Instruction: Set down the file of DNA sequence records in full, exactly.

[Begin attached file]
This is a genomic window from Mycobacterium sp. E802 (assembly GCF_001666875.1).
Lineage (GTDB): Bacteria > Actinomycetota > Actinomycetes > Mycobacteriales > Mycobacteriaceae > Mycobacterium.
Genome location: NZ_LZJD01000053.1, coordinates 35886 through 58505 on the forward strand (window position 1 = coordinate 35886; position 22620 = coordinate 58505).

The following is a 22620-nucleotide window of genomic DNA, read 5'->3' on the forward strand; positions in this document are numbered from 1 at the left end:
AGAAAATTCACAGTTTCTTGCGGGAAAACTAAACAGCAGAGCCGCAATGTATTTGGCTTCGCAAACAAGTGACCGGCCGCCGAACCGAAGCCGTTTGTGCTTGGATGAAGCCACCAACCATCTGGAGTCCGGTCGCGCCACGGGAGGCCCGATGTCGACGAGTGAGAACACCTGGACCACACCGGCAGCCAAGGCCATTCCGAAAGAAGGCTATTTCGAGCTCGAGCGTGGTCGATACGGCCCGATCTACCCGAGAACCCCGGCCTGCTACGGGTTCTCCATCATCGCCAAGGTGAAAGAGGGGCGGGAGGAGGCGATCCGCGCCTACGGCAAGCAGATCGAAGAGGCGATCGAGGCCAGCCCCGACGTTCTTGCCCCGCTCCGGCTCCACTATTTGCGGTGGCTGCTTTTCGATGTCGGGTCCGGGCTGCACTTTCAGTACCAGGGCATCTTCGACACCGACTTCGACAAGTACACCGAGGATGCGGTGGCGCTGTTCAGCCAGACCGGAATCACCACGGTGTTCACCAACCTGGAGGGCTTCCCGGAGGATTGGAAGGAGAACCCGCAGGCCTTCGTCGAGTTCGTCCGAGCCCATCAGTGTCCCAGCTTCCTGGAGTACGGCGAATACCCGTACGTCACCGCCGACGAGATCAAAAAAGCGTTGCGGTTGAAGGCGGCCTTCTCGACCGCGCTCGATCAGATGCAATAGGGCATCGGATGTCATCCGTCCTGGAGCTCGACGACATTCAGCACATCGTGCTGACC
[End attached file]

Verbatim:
This is a genomic window from Mycobacterium sp. E802 (assembly GCF_001666875.1).
Lineage (GTDB): Bacteria > Actinomycetota > Actinomycetes > Mycobacteriales > Mycobacteriaceae > Mycobacterium.
Genome location: NZ_LZJD01000053.1, coordinates 35886 through 58505 on the forward strand (window position 1 = coordinate 35886; position 22620 = coordinate 58505).

The following is a 22620-nucleotide window of genomic DNA, read 5'->3' on the forward strand; positions in this document are numbered from 1 at the left end:
AGAAAATTCACAGTTTCTTGCGGGAAAACTAAACAGCAGAGCCGCAATGTATTTGGCTTCGCAAACAAGTGACCGGCCGCCGAACCGAAGCCGTTTGTGCTTGGATGAAGCCACCAACCATCTGGAGTCCGGTCGCGCCACGGGAGGCCCGATGTCGACGAGTGAGAACACCTGGACCACACCGGCAGCCAAGGCCATTCCGAAAGAAGGCTATTTCGAGCTCGAGCGTGGTCGATACGGCCCGATCTACCCGAGAACCCCGGCCTGCTACGGGTTCTCCATCATCGCCAAGGTGAAAGAGGGGCGGGAGGAGGCGATCCGCGCCTACGGCAAGCAGATCGAAGAGGCGATCGAGGCCAGCCCCGACGTTCTTGCCCCGCTCCGGCTCCACTATTTGCGGTGGCTGCTTTTCGATGTCGGGTCCGGGCTGCACTTTCAGTACCAGGGCATCTTCGACACCGACTTCGACAAGTACACCGAGGATGCGGTGGCGCTGTTCAGCCAGACCGGAATCACCACGGTGTTCACCAACCTGGAGGGCTTCCCGGAGGATTGGAAGGAGAACCCGCAGGCCTTCGTCGAGTTCGTCCGAGCCCATCAGTGTCCCAGCTTCCTGGAGTACGGCGAATACCCGTACGTCACCGCCGACGAGATCAAAAAAGCGTTGCGGTTGAAGGCGGCCTTCTCGACCGCGCTCGATCAGATGCAATAGGGCATCGGATGTCATCCGTCCTGGAGCTCGACGACATTCAGCACATCGTGCTGACC